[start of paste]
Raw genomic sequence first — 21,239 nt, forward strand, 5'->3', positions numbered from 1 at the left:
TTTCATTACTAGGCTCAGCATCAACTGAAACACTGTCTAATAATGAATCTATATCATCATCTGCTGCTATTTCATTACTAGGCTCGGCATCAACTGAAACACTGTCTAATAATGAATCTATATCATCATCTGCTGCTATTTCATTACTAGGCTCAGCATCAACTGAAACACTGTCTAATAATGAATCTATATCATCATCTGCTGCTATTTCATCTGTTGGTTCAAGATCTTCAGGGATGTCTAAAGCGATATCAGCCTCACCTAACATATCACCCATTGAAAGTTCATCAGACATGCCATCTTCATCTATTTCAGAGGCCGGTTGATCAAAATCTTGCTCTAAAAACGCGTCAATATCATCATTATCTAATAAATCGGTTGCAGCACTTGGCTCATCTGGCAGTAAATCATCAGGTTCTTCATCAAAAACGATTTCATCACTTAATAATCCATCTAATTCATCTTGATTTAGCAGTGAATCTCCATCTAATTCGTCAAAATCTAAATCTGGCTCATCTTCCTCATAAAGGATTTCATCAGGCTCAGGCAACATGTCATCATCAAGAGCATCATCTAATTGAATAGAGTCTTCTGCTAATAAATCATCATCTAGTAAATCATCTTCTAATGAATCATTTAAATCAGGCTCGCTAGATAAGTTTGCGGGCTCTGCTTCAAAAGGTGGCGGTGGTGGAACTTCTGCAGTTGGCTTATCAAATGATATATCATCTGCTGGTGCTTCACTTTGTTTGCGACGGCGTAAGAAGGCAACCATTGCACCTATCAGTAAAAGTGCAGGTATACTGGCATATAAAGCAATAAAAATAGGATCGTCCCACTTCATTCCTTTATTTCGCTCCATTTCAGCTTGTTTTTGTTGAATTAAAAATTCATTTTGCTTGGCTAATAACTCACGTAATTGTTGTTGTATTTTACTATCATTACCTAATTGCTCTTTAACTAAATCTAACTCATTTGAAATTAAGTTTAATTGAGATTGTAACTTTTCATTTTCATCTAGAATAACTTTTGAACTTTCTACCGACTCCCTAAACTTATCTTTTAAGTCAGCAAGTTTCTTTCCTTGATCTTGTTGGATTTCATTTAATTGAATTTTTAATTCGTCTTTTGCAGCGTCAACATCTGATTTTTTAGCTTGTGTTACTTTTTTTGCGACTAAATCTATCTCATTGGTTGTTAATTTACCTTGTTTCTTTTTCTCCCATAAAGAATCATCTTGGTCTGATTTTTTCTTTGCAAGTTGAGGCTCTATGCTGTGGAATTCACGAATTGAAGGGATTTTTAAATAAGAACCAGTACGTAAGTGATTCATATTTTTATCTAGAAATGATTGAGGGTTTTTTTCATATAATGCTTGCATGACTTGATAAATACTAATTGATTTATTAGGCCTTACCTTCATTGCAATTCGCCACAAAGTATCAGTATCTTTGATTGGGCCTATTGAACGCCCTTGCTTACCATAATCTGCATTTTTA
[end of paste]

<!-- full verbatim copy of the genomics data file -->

Raw genomic sequence first — 21,239 nt, forward strand, 5'->3', positions numbered from 1 at the left:
TTTCATTACTAGGCTCAGCATCAACTGAAACACTGTCTAATAATGAATCTATATCATCATCTGCTGCTATTTCATTACTAGGCTCGGCATCAACTGAAACACTGTCTAATAATGAATCTATATCATCATCTGCTGCTATTTCATTACTAGGCTCAGCATCAACTGAAACACTGTCTAATAATGAATCTATATCATCATCTGCTGCTATTTCATCTGTTGGTTCAAGATCTTCAGGGATGTCTAAAGCGATATCAGCCTCACCTAACATATCACCCATTGAAAGTTCATCAGACATGCCATCTTCATCTATTTCAGAGGCCGGTTGATCAAAATCTTGCTCTAAAAACGCGTCAATATCATCATTATCTAATAAATCGGTTGCAGCACTTGGCTCATCTGGCAGTAAATCATCAGGTTCTTCATCAAAAACGATTTCATCACTTAATAATCCATCTAATTCATCTTGATTTAGCAGTGAATCTCCATCTAATTCGTCAAAATCTAAATCTGGCTCATCTTCCTCATAAAGGATTTCATCAGGCTCAGGCAACATGTCATCATCAAGAGCATCATCTAATTGAATAGAGTCTTCTGCTAATAAATCATCATCTAGTAAATCATCTTCTAATGAATCATTTAAATCAGGCTCGCTAGATAAGTTTGCGGGCTCTGCTTCAAAAGGTGGCGGTGGTGGAACTTCTGCAGTTGGCTTATCAAATGATATATCATCTGCTGGTGCTTCACTTTGTTTGCGACGGCGTAAGAAGGCAACCATTGCACCTATCAGTAAAAGTGCAGGTATACTGGCATATAAAGCAATAAAAATAGGATCGTCCCACTTCATTCCTTTATTTCGCTCCATTTCAGCTTGTTTTTGTTGAATTAAAAATTCATTTTGCTTGGCTAATAACTCACGTAATTGTTGTTGTATTTTACTATCATTACCTAATTGCTCTTTAACTAAATCTAACTCATTTGAAATTAAGTTTAATTGAGATTGTAACTTTTCATTTTCATCTAGAATAACTTTTGAACTTTCTACCGACTCCCTAAACTTATCTTTTAAGTCAGCAAGTTTCTTTCCTTGATCTTGTTGGATTTCATTTAATTGAATTTTTAATTCGTCTTTTGCAGCGTCAACATCTGATTTTTTAGCTTGTGTTACTTTTTTTGCGACTAAATCTATCTCATTGGTTGTTAATTTACCTTGTTTCTTTTTCTCCCATAAAGAATCATCTTGGTCTGATTTTTTCTTTGCAAGTTGAGGCTCTATGCTGTGGAATTCACGAATTGAAGGGATTTTTAAATAAGAACCAGTACGTAAGTGATTCATATTTTTATCTAGAAATGATTGAGGGTTTTTTTCATATAATGCTTGCATGACTTGATAAATACTAATTGATTTATTAGGCCTTACCTTCATTGCAATTCGCCACAAAGTATCAGTATCTTTGATTGGGCCTATTGAACGCCCTTGCTTACCATAATCTGCATTTTTA